By Anand Philar, IANS
Chennai : Fourth seed Mikhail Youzhny defeated defending champion Xavier Malisse 6-4, 6-4, to enter the semi-finals of the $436,000 ATP Chennai Open tennis tournament, that stretched into early Saturday morning.
Youzhny, the no.19 ranked Russian, had two service breaks against the Belgian who last year had beaten World No.2 Rafael Nadal en route to winning the singles crown here and went on to achieve a double by annexing the doubles title too.
Earlier, top seed Nadal justified his world no.2 as he pounded his way to a 6-3, 6-2, win over fellow-Spaniard Guillermo Garcia-Lopez in a rain-delayed match and set up a semi-final clash with compatriot Carlos Moya.
Third seed Moya, ranked 17 in the world, made the best of Frenchman Florent Serra’s stream of unforced errors and won 6-3, 6-4, in 73 minutes.
Meanwhile, 19-year-old Croatian Marin Cilic recovered brilliantly to oust Robin Haase of the Netherlands 4-6, 6-4, 6-3 to enter the semi-finals where he faces Youzhny.
Friday’s schedule went haywire due to sharp showers and the quarter-final matches concluded around 1.15 in Saturday morning.
In a hopelessly one-sided but high quality encounter that lasted 82 minutes, Nadal displayed imperious form against his sparring partner Garcia-Lopez who is ranked 90.
Using his blistering forehand and deception to great effect, Nadal subdued an increasingly despondent Garcia-Lopez who could not sustain the high level of tennis he played in the early phase of the match.
Heavy showers interrupted the match in the first set leading to nearly a three-hour stoppage. On resumption, Nadal played a near-flawless game to outclass his opponent. In patches, Garcia-Lopez did keep pace with Nadal, but with his serve ditching him as he doubled-faulted five times, he was broken once in the first set and twice in the second.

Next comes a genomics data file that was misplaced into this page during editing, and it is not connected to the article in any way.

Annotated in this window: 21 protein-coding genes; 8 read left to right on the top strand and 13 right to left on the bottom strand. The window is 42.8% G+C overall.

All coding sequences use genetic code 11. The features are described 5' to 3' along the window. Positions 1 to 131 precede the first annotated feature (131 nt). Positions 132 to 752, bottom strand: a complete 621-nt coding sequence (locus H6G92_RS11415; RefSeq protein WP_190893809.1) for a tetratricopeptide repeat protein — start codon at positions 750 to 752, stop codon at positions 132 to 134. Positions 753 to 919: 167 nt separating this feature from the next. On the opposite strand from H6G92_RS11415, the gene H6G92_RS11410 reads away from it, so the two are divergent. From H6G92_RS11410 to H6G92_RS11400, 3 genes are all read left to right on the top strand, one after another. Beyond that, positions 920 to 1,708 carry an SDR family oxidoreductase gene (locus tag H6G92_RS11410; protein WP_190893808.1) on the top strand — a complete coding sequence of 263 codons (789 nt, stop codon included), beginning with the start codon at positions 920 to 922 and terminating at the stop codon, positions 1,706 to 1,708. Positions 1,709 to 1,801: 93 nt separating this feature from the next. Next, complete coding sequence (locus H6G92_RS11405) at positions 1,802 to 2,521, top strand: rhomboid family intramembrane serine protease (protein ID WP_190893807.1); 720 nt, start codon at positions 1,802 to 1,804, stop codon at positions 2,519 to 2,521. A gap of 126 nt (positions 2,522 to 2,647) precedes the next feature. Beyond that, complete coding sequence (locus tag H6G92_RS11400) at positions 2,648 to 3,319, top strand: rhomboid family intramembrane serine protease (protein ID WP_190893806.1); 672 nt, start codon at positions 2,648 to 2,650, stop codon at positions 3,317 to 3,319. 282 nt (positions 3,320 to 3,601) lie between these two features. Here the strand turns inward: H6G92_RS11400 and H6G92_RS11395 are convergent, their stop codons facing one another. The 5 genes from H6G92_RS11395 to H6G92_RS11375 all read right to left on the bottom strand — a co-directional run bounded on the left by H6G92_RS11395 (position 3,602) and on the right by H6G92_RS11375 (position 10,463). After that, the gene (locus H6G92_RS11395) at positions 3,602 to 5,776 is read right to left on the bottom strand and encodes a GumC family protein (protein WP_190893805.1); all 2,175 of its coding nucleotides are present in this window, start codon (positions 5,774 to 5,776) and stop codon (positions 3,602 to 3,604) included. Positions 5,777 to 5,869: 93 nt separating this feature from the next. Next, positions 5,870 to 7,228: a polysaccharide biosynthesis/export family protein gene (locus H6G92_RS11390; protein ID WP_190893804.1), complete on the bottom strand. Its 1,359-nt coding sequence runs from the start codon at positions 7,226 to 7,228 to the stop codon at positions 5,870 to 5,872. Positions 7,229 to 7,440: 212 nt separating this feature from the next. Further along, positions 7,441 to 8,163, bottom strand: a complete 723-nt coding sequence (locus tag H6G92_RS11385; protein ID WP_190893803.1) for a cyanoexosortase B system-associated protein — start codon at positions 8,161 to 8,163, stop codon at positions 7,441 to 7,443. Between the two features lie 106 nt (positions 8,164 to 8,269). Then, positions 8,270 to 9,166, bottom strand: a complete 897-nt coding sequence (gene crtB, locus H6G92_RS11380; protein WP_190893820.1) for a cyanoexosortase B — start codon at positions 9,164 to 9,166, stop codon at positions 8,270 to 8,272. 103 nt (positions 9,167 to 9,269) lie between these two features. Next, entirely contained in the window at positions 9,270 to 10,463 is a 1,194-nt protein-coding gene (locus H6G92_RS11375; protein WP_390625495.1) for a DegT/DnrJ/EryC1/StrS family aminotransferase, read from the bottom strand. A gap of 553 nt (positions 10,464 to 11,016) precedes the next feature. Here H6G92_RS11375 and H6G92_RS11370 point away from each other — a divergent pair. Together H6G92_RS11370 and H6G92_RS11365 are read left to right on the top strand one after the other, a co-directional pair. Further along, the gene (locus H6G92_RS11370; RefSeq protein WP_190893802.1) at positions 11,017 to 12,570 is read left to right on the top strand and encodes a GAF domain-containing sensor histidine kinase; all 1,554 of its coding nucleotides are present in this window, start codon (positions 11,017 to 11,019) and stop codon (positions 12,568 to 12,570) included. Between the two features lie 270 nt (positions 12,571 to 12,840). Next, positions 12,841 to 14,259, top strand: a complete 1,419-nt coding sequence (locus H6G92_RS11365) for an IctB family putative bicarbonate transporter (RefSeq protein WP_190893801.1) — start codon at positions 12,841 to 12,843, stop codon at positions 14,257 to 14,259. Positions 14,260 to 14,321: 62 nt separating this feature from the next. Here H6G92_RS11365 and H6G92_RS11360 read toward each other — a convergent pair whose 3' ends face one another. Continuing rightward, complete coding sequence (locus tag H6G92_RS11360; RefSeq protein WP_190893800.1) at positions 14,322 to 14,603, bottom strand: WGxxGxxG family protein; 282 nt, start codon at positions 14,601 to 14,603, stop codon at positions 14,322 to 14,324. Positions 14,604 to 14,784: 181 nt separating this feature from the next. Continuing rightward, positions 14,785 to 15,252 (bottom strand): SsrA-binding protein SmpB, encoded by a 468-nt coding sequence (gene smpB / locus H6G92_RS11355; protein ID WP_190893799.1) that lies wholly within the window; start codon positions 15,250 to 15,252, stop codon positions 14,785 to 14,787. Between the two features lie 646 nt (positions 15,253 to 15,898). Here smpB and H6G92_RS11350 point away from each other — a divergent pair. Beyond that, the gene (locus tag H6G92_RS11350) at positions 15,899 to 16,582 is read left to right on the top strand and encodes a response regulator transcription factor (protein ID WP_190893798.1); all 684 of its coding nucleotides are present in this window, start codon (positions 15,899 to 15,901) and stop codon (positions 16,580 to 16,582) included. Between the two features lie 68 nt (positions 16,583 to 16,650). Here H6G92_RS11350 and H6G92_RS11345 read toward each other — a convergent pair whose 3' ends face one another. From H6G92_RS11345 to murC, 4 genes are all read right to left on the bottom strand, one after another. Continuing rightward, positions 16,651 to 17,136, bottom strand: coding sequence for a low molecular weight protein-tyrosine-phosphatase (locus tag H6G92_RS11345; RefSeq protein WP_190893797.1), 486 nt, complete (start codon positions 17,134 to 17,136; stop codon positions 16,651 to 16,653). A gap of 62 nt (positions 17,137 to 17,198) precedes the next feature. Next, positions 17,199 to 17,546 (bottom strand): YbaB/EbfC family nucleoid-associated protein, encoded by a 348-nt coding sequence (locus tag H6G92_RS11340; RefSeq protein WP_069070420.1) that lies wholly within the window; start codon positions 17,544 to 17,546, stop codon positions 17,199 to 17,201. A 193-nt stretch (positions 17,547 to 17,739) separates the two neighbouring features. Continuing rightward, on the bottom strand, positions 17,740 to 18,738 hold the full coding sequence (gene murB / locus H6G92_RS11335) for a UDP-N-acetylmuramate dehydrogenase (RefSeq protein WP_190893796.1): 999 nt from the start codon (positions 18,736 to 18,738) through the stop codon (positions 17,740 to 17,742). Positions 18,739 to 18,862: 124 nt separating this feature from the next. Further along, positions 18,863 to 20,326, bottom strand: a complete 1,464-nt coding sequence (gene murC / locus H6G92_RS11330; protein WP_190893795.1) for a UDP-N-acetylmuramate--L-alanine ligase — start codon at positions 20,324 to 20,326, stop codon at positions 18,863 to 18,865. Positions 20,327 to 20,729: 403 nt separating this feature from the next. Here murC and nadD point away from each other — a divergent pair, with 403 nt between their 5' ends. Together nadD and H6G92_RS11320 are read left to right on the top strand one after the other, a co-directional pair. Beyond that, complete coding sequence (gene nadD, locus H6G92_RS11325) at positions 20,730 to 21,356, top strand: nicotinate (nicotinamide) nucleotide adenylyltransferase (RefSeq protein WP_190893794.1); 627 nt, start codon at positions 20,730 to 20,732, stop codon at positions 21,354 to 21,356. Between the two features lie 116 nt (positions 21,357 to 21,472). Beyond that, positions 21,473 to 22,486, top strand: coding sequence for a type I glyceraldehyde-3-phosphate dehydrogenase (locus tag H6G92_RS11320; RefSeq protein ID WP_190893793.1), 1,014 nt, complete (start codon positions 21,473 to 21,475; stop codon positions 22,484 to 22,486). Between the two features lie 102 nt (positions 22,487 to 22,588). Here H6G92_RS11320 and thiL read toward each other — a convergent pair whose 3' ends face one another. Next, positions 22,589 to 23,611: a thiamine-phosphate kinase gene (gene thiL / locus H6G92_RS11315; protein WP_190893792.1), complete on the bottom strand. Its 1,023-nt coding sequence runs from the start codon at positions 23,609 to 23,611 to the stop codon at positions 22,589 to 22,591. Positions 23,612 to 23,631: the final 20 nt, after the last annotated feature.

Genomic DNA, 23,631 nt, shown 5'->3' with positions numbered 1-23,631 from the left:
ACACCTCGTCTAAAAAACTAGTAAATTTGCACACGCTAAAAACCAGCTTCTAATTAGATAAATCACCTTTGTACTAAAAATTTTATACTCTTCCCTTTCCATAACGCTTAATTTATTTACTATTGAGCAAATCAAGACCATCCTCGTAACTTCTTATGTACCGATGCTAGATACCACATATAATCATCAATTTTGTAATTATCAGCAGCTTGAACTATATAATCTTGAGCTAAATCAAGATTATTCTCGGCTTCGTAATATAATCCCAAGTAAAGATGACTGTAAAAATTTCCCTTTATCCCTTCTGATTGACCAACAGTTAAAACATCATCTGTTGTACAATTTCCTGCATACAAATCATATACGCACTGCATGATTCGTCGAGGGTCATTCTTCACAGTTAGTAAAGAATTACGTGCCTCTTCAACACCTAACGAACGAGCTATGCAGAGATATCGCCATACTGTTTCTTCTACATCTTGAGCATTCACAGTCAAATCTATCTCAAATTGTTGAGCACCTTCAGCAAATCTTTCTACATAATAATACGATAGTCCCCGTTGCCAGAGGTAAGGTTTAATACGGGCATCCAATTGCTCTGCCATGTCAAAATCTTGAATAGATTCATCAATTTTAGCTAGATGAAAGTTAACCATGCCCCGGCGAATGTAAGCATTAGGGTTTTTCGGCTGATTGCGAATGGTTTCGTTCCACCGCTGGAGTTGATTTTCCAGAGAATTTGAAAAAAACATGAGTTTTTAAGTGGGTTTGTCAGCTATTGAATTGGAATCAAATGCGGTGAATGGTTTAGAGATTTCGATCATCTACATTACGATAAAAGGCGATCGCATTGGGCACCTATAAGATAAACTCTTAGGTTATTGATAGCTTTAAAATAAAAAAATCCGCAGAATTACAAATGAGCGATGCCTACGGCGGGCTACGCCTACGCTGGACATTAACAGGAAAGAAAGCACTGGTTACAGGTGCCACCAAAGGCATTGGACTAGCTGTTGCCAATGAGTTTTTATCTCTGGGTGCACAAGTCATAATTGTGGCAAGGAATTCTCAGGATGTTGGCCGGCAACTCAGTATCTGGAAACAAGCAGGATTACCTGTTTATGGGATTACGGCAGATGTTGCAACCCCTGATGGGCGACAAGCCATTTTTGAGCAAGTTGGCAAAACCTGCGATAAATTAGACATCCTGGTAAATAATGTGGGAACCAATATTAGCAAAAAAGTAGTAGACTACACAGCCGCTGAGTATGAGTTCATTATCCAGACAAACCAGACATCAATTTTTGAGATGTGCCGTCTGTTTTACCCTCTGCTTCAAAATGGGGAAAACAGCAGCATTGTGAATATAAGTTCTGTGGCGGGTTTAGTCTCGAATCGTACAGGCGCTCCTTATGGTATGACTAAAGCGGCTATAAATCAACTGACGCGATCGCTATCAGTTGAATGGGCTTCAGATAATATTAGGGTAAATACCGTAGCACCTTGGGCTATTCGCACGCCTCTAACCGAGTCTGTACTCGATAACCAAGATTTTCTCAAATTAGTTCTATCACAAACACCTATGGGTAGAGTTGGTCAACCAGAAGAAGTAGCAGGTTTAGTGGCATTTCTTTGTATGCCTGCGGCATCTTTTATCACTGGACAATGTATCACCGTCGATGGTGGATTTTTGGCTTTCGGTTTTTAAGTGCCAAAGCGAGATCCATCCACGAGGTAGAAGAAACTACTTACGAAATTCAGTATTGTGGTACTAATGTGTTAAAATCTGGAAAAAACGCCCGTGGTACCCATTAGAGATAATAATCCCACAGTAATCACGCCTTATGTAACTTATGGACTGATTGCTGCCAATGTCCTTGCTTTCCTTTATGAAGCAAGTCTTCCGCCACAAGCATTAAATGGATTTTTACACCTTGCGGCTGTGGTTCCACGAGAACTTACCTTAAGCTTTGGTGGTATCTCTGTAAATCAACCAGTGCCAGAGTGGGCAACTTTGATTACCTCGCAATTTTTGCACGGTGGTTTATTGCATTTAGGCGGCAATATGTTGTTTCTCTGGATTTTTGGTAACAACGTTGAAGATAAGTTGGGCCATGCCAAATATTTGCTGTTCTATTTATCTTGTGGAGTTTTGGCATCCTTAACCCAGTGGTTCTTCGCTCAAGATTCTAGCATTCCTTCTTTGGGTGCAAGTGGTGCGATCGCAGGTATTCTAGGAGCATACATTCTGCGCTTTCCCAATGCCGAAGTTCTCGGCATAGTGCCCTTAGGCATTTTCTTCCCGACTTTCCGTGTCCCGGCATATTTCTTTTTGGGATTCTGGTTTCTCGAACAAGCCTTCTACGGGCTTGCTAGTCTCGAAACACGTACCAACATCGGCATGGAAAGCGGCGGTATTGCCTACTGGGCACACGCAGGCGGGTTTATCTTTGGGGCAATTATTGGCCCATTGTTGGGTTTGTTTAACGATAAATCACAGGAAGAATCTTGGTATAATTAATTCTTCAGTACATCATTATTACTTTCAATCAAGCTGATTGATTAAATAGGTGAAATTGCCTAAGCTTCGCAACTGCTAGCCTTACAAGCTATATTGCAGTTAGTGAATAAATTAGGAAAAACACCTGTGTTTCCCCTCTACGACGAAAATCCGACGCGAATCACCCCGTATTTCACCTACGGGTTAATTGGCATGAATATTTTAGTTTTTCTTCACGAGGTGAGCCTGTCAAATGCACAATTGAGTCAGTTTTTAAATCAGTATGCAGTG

It was much the same case with 26-year-old Serra, who was ranked 32 in 2006, as he had more winners than Moya, but the difference between the two was Serra’s unforced errors.
When on a roll, Serra looked the better player as he blazed away with some great winners that often wrong-footed Moya who at 31, is the oldest survivor in the draw.
Moya had eight aces to none by Serra, who, however, had more winners, 23 to 20, but spoilt the record with 25 unforced errors as against just 10 by his opponent.
The Spaniard, who won back-to-back titles here in 2004 and 2005, was at his steady best, if not spectacular, bringing into play his vast experience to extricate himself from tight spots that were few and far in between.
Moya’s superior serve also had an impact on his progress. Serra was often unable to read the serves that had the angles if not power. In fact, Moya did not face a single breakpoint in the entire match.
In contrast, Serra struggled to hold serve with Moya always on the lookout for an easy kill. Consequently, Serra’s frustration at his own game that was slowly being dismantled further aggravated his situation.
Moya was off to a solid start with an early break of serve to put Serra under pressure. The Frenchman nearly dropped serve a second time in the eighth game that went to five deuces with Moya blowing three set points.
However, Moya went on to serve out the set, finishing with a brilliant inside-out forehand crosscourt with Serra running the wrong way.
The trend was much the same in the second set as Moya broke in the very first game and then nursed the crucial lead to close out the set with his eighth ace of the match.
After the match, Moya admitted that he profited from Serra’s unforced errors. “I played solid tennis overall and since he was not playing that well, I was quite relaxed,” he said.
About his serves, Moya said: “I served quite well tonight and did not have any breakpoints against me. The crucial part was when I broke Serra early in both the sets and that made a huge difference in the end.”